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close this bookThe Fragile Tropics of Latin America: Sustainable Management of Changing Environments (UNU, 1995)
close this folderPart 1 : The ecological outlook
close this folderRich and poor ecosystems of Amazonia: an approach to management
View the document(introductory text...)
View the document1 Introduction
View the document2 Characterization of the oligotrophic environment
View the document3 Characterization of eutrophic forests
View the document4 Management of oligotrophic areas
View the document5 Management of eutrophic areas
View the document6 Conclusions
View the documentAcknowledgements
View the documentReferences

5 Management of eutrophic areas

By contrast, management of the eutrophic areas of terra firme offers the challenge of diversity. This was handled by native populations by creation of "islands of resources." They concentrated species of economic interest within close proximity to soils favourable for horticulture and favourable in locational factors, such as ease of river transportation, well-drained areas for habitational sites, and cool breezes to provide comfort and freedom from insects.

The creation of anthropogenic forests and soils solves two of the commonly mentioned problems posed by Amazonia:poor soils and species dispersal. This process need not have been conscious. The behaviour of ancestors could very well have been certified in myths and descendants continued traditions found to be favourable to their lifestyle.

For agriculture, the preferred areas were the vine forests, because of their association to alfisols. Near the villages, the population concentrated further resources by creating palm forests, bamboo forests, food/fruit-rich forests and the garbage from their settlements built up over time anthropogenic soils which would serve in the future as usable soils in previously inferior areas from an agronomic viewpoint. This is equivalent to the population creating ecotones, or transitional areas, to favour high productivity.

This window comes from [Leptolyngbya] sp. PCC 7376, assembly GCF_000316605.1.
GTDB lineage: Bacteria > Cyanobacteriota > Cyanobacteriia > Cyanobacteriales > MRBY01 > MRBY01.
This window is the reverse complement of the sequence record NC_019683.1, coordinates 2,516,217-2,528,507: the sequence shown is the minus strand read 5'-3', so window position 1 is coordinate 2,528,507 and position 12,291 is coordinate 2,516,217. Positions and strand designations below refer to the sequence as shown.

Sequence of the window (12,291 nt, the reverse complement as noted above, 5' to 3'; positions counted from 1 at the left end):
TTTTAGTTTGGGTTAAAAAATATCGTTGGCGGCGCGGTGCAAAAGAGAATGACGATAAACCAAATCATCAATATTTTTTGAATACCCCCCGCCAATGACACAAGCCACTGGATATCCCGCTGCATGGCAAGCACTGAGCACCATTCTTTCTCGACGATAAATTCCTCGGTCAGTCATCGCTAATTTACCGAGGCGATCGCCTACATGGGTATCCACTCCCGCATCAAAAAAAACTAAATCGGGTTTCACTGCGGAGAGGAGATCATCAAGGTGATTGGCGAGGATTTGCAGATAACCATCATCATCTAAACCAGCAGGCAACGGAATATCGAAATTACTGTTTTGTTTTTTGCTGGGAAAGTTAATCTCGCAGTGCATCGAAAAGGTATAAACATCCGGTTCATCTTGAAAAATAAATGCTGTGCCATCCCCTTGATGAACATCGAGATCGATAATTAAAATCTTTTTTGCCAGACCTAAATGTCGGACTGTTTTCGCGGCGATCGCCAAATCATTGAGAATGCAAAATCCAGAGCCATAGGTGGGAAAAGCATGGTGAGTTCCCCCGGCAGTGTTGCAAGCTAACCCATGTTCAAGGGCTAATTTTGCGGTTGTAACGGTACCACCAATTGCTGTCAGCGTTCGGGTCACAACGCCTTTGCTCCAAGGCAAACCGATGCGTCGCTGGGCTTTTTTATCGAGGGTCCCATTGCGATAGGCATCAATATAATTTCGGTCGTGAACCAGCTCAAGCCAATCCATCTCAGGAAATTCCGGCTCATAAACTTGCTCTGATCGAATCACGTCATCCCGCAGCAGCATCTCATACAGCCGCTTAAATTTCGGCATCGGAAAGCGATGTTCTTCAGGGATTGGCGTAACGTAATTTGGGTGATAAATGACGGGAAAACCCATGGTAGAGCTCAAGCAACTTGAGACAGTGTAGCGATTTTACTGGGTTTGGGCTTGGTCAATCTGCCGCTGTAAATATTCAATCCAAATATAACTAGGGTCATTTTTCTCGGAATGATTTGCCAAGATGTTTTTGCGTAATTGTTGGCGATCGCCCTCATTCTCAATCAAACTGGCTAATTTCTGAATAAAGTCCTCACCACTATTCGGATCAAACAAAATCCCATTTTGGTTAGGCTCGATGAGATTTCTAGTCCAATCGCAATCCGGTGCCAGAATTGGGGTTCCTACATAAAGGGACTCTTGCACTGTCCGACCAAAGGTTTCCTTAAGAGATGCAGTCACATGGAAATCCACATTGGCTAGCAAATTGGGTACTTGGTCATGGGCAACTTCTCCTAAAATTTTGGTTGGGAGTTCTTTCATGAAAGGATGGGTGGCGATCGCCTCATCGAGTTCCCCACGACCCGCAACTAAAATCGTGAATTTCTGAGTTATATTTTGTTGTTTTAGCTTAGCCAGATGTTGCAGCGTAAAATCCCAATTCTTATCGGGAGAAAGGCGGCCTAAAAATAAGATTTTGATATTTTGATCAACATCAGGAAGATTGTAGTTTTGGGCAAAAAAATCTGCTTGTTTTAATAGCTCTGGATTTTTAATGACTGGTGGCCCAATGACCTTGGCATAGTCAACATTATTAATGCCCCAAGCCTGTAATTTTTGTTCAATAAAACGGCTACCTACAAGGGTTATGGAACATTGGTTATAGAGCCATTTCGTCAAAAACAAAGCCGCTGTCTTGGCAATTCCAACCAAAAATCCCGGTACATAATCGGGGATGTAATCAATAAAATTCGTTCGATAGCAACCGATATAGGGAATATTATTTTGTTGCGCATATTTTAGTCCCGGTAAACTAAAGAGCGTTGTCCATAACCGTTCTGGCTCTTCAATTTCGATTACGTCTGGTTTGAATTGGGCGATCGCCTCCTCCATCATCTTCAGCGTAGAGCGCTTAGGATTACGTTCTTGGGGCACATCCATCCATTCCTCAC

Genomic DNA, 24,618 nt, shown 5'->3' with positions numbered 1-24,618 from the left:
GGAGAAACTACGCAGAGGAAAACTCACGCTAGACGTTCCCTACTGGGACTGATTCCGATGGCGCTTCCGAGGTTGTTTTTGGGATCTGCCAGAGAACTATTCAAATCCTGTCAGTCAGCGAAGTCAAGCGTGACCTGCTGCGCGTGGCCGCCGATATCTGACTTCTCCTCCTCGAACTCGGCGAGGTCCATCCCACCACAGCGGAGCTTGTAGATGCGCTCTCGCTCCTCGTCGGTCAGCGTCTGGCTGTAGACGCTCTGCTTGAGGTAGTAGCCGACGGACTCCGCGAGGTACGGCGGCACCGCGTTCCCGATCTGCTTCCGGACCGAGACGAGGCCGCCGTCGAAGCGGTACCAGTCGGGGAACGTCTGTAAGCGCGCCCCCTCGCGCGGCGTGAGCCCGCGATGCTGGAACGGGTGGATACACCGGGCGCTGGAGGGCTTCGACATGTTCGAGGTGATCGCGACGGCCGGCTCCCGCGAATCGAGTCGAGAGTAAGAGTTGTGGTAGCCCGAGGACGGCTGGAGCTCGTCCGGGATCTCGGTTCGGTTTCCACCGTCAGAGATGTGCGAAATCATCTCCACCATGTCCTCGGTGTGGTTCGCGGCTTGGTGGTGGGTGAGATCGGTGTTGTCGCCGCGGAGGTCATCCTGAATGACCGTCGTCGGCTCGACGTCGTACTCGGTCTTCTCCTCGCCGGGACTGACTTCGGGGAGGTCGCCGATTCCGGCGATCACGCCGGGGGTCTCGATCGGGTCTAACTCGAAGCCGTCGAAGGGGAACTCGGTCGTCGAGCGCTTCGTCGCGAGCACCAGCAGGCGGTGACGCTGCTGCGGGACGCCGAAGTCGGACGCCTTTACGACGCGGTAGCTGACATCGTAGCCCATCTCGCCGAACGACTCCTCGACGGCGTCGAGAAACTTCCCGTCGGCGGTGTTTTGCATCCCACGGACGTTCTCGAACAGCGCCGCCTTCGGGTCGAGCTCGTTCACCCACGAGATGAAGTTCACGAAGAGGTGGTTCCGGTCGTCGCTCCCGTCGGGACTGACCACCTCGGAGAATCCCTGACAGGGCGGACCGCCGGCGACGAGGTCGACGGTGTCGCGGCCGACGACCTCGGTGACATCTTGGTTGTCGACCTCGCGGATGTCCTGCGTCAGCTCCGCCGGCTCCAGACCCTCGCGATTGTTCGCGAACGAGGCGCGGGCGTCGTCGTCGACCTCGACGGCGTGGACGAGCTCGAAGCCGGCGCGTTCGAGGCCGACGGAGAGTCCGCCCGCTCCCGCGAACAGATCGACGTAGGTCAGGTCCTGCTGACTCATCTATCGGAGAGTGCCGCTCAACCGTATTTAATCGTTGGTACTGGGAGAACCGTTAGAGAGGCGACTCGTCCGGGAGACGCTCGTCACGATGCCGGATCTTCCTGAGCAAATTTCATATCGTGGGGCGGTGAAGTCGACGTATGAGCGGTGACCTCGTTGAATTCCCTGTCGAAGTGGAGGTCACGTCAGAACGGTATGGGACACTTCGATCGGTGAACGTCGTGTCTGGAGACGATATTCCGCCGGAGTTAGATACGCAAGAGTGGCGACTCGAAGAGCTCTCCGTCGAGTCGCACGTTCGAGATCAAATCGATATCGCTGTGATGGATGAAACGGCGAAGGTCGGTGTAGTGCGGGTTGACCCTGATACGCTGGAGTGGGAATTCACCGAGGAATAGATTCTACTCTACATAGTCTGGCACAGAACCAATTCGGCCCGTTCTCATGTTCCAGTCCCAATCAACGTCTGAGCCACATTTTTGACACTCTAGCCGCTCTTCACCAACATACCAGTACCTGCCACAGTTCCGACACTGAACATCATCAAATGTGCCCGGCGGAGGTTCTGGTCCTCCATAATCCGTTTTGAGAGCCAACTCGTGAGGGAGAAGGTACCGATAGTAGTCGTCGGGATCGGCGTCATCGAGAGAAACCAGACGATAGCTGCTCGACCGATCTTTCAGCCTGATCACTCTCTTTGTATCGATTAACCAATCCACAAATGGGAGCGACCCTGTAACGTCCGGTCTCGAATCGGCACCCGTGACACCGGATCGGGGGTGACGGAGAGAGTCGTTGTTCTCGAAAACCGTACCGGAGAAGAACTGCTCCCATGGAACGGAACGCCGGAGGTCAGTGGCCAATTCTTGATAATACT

In eutrophic areas, cultivation of grains and other nutrient-demanding plants is possible, although this will shorten the time before fertilisation will be required. On the other hand, it makes no sense to build cities on top of these superb soils (as has been done in recent years, for example, at Tucumã, Pará) or to put them into the production of export and tree crops (as was the case in Rondônia, with cacao). Agricultural zoning of these areas will need to achieve particularly high levels of sophistication, matching the quality of the soils to the products developed. Unfortunately, much of this will have more to do with market forces than with the micro-ecological characteristics of the areas.

The eutrophic areas of terra firme can be put to intensive use. Doing so should begin with attention to the processes of environmental modification undertaken by indigenous populations, and build on these efforts. The better soils can withstand cultivation for prolonged periods of time because of their fine structure and high initial cation exchange capacity. However, fertilisation will be required for any form of continuous and intensive cultivation. The viability of continuous cultivation in these areas of terra firme is not an environmental issue per se but, rather, a political and economic one, of the government providing the conditions for access to fertilizers at competitive prices and of matching market demand to the products supplied by the areas put under cultivation. So far, for most of Amazonia, this has been poorly done. One of the few success stories has been the Japanese colony at the favourably located Tome-Açú, in which the inhabitants identified a low-weight/high-value crop early on, and which invested in technical and human resources from the outset.